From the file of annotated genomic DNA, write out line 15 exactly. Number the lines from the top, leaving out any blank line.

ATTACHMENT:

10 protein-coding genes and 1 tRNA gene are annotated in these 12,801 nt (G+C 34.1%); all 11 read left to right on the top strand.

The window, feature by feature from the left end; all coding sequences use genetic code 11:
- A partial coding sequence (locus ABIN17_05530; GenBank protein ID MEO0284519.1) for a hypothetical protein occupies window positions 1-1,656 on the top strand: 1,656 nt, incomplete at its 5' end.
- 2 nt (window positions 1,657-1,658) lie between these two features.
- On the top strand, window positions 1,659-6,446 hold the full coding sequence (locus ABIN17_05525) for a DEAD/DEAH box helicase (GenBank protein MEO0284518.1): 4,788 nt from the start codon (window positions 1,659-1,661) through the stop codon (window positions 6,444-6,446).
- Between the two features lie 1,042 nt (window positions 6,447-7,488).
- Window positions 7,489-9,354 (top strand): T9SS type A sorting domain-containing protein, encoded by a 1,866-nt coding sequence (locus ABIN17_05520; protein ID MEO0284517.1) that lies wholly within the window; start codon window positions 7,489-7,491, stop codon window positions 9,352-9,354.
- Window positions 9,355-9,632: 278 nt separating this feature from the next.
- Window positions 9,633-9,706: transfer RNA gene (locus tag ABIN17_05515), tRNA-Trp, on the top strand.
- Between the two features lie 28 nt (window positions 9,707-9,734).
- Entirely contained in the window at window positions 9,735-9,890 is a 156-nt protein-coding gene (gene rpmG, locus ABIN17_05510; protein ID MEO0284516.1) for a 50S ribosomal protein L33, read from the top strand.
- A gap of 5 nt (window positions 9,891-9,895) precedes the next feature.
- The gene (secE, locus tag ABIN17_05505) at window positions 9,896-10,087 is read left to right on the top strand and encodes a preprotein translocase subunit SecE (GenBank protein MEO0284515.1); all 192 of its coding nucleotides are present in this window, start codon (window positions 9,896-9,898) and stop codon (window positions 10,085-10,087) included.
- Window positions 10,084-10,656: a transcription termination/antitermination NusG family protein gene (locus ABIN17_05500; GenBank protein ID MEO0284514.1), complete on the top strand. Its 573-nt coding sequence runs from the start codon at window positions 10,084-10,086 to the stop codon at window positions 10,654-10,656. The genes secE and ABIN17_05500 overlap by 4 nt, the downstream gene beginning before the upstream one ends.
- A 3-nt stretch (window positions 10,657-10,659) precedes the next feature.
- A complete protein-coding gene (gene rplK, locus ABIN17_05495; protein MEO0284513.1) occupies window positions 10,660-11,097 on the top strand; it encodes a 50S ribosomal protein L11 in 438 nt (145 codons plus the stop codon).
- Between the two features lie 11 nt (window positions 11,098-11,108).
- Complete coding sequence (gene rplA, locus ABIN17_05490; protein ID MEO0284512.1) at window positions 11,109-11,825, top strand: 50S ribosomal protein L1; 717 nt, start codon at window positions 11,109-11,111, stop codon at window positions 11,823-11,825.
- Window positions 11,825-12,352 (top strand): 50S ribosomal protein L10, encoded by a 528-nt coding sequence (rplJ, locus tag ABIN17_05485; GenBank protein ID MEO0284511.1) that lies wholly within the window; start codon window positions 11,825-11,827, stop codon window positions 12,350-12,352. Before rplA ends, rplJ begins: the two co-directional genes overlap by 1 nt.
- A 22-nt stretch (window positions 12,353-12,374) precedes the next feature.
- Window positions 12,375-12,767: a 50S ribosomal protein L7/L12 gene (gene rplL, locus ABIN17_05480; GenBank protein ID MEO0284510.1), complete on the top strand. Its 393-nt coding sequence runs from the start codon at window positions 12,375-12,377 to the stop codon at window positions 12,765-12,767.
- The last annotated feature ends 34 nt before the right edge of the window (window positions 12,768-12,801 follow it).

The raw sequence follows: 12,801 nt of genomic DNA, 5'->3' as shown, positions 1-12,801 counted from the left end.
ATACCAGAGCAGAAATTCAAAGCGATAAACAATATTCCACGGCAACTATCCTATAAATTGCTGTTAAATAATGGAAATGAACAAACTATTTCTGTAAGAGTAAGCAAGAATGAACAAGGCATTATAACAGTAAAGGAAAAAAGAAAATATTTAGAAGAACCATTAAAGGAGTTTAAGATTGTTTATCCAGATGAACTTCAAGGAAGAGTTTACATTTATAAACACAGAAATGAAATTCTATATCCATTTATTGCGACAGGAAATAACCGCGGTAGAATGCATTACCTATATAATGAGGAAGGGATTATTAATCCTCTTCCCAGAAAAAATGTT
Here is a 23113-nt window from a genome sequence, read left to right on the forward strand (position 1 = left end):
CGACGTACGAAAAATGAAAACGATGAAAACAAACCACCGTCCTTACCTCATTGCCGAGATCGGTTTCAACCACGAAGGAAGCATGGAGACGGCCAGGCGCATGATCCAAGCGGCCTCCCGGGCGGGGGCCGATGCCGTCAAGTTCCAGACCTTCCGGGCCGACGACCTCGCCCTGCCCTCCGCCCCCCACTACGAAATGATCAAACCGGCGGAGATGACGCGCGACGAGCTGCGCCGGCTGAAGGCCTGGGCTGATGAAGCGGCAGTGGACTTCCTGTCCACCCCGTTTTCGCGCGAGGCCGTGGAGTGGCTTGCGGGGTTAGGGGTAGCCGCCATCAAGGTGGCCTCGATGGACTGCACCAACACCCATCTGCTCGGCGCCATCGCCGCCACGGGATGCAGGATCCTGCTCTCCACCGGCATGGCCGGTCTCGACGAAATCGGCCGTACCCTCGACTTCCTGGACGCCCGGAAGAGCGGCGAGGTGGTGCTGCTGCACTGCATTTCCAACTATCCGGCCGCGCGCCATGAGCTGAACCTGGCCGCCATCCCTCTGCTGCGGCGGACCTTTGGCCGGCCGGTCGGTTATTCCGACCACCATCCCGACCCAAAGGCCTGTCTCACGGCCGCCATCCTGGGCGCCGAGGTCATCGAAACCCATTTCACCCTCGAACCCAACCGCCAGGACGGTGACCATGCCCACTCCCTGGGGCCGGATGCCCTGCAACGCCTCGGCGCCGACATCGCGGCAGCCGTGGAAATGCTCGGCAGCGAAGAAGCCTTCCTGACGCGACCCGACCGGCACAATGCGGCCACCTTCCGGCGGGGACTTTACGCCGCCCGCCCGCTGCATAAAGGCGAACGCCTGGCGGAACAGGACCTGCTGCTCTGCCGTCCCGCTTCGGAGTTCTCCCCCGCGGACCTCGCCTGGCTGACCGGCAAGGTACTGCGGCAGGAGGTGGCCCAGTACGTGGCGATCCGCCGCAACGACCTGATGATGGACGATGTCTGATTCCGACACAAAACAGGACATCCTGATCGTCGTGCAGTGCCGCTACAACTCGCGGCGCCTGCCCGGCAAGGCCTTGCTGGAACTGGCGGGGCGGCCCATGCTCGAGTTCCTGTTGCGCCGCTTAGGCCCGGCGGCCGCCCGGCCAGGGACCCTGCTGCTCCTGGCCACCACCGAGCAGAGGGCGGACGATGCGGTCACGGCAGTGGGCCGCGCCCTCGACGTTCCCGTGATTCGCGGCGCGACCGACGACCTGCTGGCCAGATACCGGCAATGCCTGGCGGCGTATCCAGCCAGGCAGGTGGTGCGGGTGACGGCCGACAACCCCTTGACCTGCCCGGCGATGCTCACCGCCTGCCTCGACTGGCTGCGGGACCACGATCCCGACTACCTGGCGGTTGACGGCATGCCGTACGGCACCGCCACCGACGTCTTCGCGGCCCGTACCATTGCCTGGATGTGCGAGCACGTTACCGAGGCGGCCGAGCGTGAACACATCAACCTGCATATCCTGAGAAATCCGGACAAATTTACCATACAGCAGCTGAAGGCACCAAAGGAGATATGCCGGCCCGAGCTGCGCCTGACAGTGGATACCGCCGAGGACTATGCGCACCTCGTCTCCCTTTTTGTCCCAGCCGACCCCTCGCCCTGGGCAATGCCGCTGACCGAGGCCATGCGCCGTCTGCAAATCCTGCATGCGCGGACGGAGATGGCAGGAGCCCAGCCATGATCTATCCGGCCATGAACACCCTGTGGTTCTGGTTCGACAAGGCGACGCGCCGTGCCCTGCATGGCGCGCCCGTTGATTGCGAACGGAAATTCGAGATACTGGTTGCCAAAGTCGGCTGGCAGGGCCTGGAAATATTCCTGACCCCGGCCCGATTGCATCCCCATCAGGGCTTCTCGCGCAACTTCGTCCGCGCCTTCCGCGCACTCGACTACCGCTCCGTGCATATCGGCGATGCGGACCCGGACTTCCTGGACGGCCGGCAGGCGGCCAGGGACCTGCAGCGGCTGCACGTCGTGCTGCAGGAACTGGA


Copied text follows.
- A 3-nt stretch (window positions 10,657-10,659) precedes the next feature.